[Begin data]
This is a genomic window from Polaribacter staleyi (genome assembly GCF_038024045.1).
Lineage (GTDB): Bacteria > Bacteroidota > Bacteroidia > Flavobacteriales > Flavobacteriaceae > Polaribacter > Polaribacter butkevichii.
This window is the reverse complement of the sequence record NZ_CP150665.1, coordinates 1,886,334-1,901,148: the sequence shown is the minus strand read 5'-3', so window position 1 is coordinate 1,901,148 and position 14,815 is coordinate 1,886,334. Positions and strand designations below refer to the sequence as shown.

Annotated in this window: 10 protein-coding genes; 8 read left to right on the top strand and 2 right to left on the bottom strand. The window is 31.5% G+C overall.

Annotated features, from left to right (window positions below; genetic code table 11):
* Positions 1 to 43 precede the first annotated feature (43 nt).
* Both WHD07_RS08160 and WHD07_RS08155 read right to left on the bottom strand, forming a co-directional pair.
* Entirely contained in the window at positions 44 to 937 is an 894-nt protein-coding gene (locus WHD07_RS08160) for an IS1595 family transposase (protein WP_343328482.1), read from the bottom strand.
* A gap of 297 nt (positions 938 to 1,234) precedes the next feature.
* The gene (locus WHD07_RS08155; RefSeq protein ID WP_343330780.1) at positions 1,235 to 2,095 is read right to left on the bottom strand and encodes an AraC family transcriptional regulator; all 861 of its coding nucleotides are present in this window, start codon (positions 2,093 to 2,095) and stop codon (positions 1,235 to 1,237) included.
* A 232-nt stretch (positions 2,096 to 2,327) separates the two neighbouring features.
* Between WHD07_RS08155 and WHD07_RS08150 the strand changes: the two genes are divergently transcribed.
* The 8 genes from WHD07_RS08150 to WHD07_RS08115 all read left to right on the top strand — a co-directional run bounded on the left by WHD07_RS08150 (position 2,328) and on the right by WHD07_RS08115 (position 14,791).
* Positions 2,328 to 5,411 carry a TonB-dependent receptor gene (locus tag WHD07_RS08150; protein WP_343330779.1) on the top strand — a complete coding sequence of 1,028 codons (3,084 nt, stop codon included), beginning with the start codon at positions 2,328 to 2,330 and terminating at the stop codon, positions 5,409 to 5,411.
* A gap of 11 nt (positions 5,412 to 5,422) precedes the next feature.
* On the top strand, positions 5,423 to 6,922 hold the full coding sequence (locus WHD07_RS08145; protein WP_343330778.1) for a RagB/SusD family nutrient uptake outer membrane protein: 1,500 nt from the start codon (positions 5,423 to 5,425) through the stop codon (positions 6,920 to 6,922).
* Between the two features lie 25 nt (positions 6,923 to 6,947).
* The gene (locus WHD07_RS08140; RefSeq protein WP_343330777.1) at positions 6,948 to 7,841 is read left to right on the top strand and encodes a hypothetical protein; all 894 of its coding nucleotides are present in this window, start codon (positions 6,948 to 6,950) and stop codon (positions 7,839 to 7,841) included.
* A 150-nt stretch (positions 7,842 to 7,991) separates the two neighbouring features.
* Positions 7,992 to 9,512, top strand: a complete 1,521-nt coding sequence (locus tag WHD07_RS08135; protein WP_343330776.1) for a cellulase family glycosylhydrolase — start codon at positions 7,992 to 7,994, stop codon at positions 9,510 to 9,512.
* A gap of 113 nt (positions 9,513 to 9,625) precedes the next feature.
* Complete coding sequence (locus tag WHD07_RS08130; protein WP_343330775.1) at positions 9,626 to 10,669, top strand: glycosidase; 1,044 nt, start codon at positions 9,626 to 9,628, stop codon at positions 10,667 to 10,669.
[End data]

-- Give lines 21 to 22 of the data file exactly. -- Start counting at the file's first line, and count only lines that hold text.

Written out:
* A gap of 113 nt (positions 9,513 to 9,625) precedes the next feature.
* Complete coding sequence (locus tag WHD07_RS08130; protein WP_343330775.1) at positions 9,626 to 10,669, top strand: glycosidase; 1,044 nt, start codon at positions 9,626 to 9,628, stop codon at positions 10,667 to 10,669.